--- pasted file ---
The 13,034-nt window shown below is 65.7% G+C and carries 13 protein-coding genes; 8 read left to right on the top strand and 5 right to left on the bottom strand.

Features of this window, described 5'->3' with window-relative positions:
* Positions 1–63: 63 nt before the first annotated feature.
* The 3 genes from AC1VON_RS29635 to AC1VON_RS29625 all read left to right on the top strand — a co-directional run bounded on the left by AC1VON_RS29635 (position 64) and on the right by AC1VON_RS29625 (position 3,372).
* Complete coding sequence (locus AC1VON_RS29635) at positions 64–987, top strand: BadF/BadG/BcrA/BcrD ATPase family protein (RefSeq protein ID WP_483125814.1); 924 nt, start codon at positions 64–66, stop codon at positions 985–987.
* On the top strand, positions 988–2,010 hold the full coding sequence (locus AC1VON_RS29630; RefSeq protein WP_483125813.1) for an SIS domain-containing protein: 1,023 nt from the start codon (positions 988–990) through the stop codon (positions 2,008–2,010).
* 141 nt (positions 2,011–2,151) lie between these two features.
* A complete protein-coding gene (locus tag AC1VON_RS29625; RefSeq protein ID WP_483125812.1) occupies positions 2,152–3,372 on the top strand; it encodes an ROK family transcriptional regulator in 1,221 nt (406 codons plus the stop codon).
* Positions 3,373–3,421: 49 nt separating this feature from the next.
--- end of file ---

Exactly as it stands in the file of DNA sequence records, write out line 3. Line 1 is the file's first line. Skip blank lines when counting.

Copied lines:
* Positions 1–63: 63 nt before the first annotated feature.